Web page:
Cash flow statement or Three great rivers

Today we're going to start taking apart the third and final report that the company publishes each quarter and year - it's Cash flow statement.

Remember, when we studied the balance sheet, we learned that one of the company's assets is cash in accounts. This is a very important asset because if the company doesn't have money in the account, it can't buy raw materials, pay employees' salaries, etc.

What, in general, is a "company" in the eyes of an accountant? These are assets that have been purchased on credit or with equity, for the purpose of earning a net income for its shareholders or investing that income in further growth.

That is, the source of cash in a company's account may be profits. But why do I say "may be"? The point is that it's possible to have a situation where profits are positive on the income statement, but there is no money physically in the account. To make sense of this, let's remember the workshop I use in all the examples. Suppose our master sold all of his boots on credit. That is, he was promised payment, but later. He ended up with a receivable in assets and, most interestingly, generated revenue. The accountant will calculate the revenue for these sales, despite the fact that the shop hasn't actually received the money yet. Then the accountant will deduct the expenses from the revenue, and the result will be a profit. But there is zero money in the account. So what should our master do? The orders are coming in, but there is nothing to pay for the raw materials. In such circumstances, while the master is waiting for the repayment of debts from customers, he himself borrows from the bank to top up his current account with money.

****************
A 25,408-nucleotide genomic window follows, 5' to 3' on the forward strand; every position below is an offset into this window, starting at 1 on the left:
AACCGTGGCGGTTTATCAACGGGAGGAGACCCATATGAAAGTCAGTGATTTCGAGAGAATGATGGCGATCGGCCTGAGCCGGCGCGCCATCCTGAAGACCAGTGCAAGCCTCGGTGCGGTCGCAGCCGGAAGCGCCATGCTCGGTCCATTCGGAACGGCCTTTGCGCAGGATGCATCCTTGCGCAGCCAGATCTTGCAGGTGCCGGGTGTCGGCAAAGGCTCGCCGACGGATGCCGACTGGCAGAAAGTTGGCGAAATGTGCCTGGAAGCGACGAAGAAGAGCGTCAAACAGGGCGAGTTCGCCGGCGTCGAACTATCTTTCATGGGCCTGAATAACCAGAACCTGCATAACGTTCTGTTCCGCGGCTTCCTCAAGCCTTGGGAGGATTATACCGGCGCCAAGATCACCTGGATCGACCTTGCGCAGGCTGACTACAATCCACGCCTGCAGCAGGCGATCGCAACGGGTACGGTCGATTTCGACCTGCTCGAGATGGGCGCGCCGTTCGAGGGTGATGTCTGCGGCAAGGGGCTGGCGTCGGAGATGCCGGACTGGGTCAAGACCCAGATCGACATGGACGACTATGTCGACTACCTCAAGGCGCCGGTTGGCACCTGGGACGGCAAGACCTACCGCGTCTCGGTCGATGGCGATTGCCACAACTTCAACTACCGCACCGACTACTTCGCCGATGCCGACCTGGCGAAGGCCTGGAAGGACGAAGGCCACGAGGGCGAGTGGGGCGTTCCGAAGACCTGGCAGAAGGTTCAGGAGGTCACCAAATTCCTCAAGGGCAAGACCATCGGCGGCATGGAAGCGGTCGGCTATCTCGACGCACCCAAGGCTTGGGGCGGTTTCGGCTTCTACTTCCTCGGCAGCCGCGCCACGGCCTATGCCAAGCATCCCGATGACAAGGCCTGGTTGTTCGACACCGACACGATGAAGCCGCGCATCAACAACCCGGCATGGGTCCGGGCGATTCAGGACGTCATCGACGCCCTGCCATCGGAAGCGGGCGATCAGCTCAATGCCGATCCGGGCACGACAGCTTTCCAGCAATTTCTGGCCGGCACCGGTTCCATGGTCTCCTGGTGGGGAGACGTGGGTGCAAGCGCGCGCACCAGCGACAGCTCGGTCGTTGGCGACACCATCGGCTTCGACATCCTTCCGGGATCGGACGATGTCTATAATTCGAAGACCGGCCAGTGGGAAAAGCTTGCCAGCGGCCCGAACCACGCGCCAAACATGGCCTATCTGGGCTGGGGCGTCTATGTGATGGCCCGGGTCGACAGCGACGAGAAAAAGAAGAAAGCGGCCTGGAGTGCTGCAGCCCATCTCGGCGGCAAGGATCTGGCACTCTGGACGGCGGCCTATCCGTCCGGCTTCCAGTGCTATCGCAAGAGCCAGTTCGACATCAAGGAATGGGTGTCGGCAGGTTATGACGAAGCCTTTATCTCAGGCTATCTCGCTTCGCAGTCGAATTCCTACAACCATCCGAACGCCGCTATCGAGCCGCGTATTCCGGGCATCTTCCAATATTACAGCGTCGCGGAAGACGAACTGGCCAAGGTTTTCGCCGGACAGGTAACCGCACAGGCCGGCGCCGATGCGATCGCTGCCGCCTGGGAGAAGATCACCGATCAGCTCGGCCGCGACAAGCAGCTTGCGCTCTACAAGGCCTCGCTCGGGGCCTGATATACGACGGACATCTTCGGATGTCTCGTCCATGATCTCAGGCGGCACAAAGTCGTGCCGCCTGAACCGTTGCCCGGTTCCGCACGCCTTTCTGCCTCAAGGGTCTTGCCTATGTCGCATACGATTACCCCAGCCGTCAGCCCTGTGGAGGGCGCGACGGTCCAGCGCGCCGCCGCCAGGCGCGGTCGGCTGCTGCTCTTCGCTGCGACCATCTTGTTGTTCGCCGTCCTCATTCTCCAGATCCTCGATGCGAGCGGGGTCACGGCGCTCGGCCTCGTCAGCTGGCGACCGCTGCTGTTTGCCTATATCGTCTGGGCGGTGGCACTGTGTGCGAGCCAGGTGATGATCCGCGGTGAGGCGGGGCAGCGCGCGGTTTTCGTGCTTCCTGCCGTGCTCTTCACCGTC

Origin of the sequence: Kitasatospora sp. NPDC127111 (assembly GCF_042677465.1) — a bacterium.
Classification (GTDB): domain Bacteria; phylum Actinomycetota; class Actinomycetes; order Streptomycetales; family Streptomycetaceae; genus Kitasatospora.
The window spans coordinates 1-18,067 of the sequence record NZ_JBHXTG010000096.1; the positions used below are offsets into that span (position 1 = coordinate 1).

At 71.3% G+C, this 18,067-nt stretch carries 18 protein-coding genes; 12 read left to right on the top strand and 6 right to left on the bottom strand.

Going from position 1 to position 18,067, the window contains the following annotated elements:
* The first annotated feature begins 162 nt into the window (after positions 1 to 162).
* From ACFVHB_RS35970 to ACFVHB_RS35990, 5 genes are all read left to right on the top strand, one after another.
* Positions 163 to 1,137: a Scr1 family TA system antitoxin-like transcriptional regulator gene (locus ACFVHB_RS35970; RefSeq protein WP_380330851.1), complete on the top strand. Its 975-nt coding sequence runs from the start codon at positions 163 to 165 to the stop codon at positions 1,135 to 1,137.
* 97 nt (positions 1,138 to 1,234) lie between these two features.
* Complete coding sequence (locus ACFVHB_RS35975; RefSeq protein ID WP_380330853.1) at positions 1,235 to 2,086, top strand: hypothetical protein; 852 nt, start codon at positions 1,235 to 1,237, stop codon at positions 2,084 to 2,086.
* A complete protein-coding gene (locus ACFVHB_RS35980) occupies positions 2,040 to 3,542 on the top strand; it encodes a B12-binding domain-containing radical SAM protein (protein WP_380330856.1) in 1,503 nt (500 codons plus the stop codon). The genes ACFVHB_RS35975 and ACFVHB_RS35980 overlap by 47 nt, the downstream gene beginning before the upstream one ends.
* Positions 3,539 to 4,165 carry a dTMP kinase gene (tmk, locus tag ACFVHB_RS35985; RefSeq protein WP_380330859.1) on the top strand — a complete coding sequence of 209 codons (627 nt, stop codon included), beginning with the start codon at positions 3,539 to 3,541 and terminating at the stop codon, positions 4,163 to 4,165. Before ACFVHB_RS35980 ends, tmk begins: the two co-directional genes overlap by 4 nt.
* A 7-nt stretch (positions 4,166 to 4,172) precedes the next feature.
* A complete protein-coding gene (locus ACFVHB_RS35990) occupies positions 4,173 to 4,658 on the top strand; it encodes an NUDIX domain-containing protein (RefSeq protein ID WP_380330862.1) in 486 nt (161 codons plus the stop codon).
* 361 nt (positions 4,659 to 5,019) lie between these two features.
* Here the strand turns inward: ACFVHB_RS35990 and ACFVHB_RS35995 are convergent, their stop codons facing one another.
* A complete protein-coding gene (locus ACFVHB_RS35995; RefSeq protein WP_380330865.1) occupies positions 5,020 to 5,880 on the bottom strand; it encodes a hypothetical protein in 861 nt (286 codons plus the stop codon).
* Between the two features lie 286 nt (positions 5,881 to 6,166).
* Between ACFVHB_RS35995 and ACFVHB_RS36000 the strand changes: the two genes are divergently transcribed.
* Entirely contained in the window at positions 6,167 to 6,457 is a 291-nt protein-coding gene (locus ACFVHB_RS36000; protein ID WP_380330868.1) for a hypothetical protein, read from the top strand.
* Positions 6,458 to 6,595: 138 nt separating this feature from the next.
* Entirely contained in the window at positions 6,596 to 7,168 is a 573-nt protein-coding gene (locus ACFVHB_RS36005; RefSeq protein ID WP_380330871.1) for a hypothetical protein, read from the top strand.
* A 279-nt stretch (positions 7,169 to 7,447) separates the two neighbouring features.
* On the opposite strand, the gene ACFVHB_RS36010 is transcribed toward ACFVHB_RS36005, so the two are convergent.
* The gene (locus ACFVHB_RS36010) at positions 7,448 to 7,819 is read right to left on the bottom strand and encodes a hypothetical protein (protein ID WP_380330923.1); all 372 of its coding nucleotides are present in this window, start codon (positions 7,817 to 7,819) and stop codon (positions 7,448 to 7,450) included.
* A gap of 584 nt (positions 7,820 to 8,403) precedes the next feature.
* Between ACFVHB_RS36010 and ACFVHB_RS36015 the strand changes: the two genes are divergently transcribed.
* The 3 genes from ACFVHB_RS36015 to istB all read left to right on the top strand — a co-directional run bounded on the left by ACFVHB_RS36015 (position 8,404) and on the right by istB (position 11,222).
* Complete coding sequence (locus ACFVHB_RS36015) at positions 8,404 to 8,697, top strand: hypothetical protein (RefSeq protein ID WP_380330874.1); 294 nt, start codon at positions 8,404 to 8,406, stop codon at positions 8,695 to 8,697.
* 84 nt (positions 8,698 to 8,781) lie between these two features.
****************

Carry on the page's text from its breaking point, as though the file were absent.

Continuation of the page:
Now let us make his situation more complicated. Let us assume that the money borrowed he still does not have enough, and the bank does not give more. The only thing left is to sell some of his property, that is, some of his assets. Remember, when we took apart the assets of the workshop, the master had shares in an oil company. This is something he could sell without hurting the production process. Then there is enough money in the checking account to produce boots uninterrupted.

Of course, this is a wildly exaggerated example, since more often than not, profits are money, after all, and not the virtual records of an accountant. Nevertheless, I gave this example to make it clear that cash in the account and profit are related, but still different concepts.

So what does the cash flow statement show? Let's engage our imagination again. Imagine a lake with three rivers flowing into it on the left and three rivers flowing out on the right. That is, on one side the lake feeds on water, and on the other side it gives it away. So the asset called "cash" on the balance sheet is the lake. And the amount of cash is the amount of water in that lake. Let's now name the three rivers that feed our lake.

Let's call the first river the operating cash flow. When we receive the money from product sales, the lake is filled with water from the first river.

The second river on the left is called the financial cash flow. This is when we receive financing from outside, or, to put it simply, we borrow. Since this is money received into the company's account, it also fills our lake.

The third river let's call investment cash flow. This is the flow of money we get from the sale of the company's non-current assets. In the example with the master, these were assets in the form of oil company stock. Their sale led to the replenishment of our notional money lake.

So we have a lake of money, which is filled thanks to three flows: operational, financial, and investment. That sounds great, but our lake is not only getting bigger, but it's also getting smaller through the three outgoing flows. I'll tell you about that in my next post. See you soon!

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